Journal 7/5/’19

Berkeley, Saturday, July 6, 2019 4:54 PM

It is to make up for 5/7/’19, when I did not write in the blog. I will see, if I can continue writing everyday. I love how it expands my curiosity, and I have a space to write down my ideas, learnings, or to clear my mind, but the my time is getting more constrained.

It caught my attention a sign from a Catholic community in a good university from Baltimore, which says: “Why to go Greek while you can go Roman?”

It is not the first time that I have heard that, another time in a conversation in Berkeley, my Catholic interlocutor, referred to university as the Greek thinking.

Booth are wrong in trying to define theses cultures. Romans were not primarily religions. But it is a time when we learned much more about God and defeated paganism. During the Greek time, our believes in divinity were still in early stages, thinking on several gods, who even cannot agree with themselves.

Epicurus (341-270 BC), I think was atheist. He is well know for his philosophy on pursuit of happiness , which, although, sounds appealing, it is a too selfish purpose in life, as C.S. Lewis (1955, p. 143) described.

Not Socrates (c. 470 – 399 BC), neither Plato (c. 427-347 BC), nor Aristotle (384 – 322 BC) were atheists. They were were great thinkers, and seekers of the truth, who challenged the believes of the time. They have had a great contribution to theology. See the Third Man Argument. Tell me if any does not have an internal voice who dictates what to do.

In the medieval times, in the born of the current universities, the Catholic Church had a strong influence for they creation, and for teaching the independence of thought. There was a good marriage of thinking in the so called greek thinking, Roman thinking, and elsewhere thinking. University is a synonymous of universal. Does Catholic come from the Greek word katholikos, which means universal as well?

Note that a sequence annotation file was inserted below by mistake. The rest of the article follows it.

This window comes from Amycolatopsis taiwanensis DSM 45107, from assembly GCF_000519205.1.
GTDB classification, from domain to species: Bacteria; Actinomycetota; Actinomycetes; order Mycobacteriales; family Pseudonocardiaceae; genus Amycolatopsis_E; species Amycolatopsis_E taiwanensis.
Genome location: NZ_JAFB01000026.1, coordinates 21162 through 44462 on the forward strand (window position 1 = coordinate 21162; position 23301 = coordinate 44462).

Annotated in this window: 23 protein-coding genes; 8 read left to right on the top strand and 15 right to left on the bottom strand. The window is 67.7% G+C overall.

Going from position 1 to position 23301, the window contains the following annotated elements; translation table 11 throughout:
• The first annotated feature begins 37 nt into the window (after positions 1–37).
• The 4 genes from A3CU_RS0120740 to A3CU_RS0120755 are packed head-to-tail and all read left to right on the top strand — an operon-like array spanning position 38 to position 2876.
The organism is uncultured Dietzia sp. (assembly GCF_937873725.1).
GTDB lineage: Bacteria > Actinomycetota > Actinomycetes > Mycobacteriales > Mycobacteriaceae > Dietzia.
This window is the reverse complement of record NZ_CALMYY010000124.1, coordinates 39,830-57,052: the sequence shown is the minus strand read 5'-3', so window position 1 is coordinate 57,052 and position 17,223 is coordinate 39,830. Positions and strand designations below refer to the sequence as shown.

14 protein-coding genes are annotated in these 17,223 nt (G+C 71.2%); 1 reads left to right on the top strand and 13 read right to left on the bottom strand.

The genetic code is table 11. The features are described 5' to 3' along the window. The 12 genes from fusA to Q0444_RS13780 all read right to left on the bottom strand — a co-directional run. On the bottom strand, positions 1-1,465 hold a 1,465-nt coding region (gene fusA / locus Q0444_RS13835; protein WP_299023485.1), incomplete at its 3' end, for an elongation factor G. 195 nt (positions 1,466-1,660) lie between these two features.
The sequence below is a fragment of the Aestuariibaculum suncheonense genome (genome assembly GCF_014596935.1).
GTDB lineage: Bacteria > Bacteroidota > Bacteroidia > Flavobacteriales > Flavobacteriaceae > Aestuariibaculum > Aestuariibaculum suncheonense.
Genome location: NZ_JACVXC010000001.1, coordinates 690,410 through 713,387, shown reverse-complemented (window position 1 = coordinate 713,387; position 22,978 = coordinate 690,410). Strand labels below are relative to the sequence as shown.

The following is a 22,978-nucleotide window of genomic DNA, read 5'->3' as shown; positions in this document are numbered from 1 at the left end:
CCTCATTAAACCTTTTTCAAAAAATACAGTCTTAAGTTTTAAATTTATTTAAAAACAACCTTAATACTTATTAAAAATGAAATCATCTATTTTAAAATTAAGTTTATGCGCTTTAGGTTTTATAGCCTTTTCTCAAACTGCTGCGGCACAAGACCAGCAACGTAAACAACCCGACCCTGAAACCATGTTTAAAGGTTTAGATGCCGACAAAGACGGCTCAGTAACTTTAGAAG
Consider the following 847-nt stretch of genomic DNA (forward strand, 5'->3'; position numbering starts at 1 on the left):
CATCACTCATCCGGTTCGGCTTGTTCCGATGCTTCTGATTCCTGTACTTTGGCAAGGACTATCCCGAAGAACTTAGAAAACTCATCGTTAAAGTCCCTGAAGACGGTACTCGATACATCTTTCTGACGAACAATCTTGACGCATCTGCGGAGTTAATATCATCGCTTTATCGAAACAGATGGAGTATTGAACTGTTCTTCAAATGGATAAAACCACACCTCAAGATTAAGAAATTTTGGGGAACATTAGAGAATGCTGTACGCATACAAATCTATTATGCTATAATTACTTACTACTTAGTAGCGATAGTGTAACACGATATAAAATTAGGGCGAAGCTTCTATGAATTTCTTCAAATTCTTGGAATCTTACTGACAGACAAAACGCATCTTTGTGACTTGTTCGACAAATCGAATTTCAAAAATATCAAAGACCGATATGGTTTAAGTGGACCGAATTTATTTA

Despite those words, by no means a university should be restriceted to a doctrine, with these I am not saying that universities as we know them today were born from Catholic influence, and so they should continue to be. What I am illustrating the good marriage between the greek philosophy and an elsewhere thinking in a universal learning.

That is the meaning of university, enlightenment, thinking, free thinking, not necessarily authority restricted to a government or to a religious doctrine.

Knowledge must be presented to students as it is. It is the place where we seek for the truth, and from where we multiply ideas informing to our communities or society.

Furthermore, knowledge is one of the six or seven gifts from spirit of God, or Holy Spirit (Is 11, 2-3). The debate between 6 and 7 gifts is because some translations included piety as a gift, where others none. We should go to the original text to clarify that.

Then, it would be foolish for an illustrated person in knowledge to think that everything can be explained just by reason, and what is not know is just uncertainty. While those claims are correct, we will be too poor to reduce our sevens gifts and our lives just to matter and knowledge. So those who claimed that God is dead, did so just in their limited knowledge.

Cited References

Isaiah. The Book of Isaiah (unknown date). Isaiah lived lived around the early 700s B.C. and the late 600s B.C. The book is an anthology of poems composed chiefly by the Isaiah, but also by his disciples. Some came many years after his death. I read it from the New American Bible. Revised Edition2011. Catholic Book Publishing Corp., N.J.,

Lewis, C.S., 1955. Surprised by joy: The shape of my early life. First Harvest edition published in 1966.

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